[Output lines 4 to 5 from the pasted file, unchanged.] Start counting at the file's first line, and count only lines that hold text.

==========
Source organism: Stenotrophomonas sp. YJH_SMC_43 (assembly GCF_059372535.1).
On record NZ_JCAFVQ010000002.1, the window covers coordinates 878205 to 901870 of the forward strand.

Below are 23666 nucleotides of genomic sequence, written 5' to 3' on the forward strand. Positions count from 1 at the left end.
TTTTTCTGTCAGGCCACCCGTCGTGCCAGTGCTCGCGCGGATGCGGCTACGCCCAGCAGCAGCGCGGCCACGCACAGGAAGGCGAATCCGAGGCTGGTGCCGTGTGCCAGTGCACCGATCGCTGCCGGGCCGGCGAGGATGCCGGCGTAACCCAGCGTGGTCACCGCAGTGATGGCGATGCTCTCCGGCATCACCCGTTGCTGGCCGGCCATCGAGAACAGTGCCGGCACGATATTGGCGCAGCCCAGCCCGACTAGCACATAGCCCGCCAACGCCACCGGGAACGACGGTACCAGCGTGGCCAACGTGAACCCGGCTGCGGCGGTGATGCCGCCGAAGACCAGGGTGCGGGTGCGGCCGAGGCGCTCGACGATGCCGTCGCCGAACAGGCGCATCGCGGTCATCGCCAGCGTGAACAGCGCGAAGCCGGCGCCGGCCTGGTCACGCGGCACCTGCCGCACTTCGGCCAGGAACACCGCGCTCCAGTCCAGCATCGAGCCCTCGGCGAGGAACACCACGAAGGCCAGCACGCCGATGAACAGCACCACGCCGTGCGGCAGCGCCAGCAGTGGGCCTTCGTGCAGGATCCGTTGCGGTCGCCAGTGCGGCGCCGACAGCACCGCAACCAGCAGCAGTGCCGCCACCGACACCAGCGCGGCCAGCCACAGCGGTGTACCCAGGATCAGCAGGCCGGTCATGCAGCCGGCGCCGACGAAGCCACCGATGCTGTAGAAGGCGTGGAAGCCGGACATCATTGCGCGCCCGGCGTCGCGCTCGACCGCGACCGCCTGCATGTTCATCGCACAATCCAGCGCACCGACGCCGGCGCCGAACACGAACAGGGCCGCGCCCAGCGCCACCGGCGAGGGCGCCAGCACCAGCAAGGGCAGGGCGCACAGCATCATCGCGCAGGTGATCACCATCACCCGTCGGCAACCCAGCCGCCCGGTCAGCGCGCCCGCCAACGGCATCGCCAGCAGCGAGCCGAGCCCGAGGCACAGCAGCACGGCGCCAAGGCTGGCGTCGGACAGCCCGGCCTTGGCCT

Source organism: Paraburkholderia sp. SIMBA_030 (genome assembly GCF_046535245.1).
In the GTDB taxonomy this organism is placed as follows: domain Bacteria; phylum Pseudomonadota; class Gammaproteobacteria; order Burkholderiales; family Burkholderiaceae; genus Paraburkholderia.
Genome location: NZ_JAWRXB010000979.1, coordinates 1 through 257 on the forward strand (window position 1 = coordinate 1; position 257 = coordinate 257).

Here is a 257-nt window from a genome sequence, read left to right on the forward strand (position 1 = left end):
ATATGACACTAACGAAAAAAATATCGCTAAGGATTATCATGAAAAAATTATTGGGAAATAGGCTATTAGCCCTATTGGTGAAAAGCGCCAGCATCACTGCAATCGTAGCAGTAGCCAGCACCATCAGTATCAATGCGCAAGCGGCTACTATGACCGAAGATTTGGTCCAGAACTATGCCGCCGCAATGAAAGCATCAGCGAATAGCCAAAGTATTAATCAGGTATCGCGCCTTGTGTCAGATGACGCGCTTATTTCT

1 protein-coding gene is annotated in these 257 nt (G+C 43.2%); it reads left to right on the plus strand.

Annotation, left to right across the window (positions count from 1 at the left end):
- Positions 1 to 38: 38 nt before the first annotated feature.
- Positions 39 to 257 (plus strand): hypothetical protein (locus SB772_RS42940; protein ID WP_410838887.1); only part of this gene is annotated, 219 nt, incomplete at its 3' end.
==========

TTTTTCTGTCAGGCCACCCGTCGTGCCAGTGCTCGCGCGGATGCGGCTACGCCCAGCAGCAGCGCGGCCACGCACAGGAAGGCGAATCCGAGGCTGGTGCCGTGTGCCAGTGCACCGATCGCTGCCGGGCCGGCGAGGATGCCGGCGTAACCCAGCGTGGTCACCGCAGTGATGGCGATGCTCTCCGGCATCACCCGTTGCTGGCCGGCCATCGAGAACAGTGCCGGCACGATATTGGCGCAGCCCAGCCCGACTAGCACATAGCCCGCCAACGCCACCGGGAACGACGGTACCAGCGTGGCCAACGTGAACCCGGCTGCGGCGGTGATGCCGCCGAAGACCAGGGTGCGGGTGCGGCCGAGGCGCTCGACGATGCCGTCGCCGAACAGGCGCATCGCGGTCATCGCCAGCGTGAACAGCGCGAAGCCGGCGCCGGCCTGGTCACGCGGCACCTGCCGCACTTCGGCCAGGAACACCGCGCTCCAGTCCAGCATCGAGCCCTCGGCGAGGAACACCACGAAGGCCAGCACGCCGATGAACAGCACCACGCCGTGCGGCAGCGCCAGCAGTGGGCCTTCGTGCAGGATCCGTTGCGGTCGCCAGTGCGGCGCCGACAGCACCGCAACCAGCAGCAGTGCCGCCACCGACACCAGCGCGGCCAGCCACAGCGGTGTACCCAGGATCAGCAGGCCGGTCATGCAGCCGGCGCCGACGAAGCCACCGATGCTGTAGAAGGCGTGGAAGCCGGACATCATTGCGCGCCCGGCGTCGCGCTCGACCGCGACCGCCTGCATGTTCATCGCACAATCCAGCGCACCGACGCCGGCGCCGAACACGAACAGGGCCGCGCCCAGCGCCACCGGCGAGGGCGCCAGCACCAGCAAGGGCAGGGCGCACAGCATCATCGCGCAGGTGATCACCATCACCCGTCGGCAACCCAGCCGCCCGGTCAGCGCGCCCGCCAACGGCATCGCCAGCAGCGAGCCGAGCCCGAGGCACAGCAGCACGGCGCCAAGGCTGGCGTCGGACAGCCCGGCCTTGGCCT

Source organism: Paraburkholderia sp. SIMBA_030 (genome assembly GCF_046535245.1).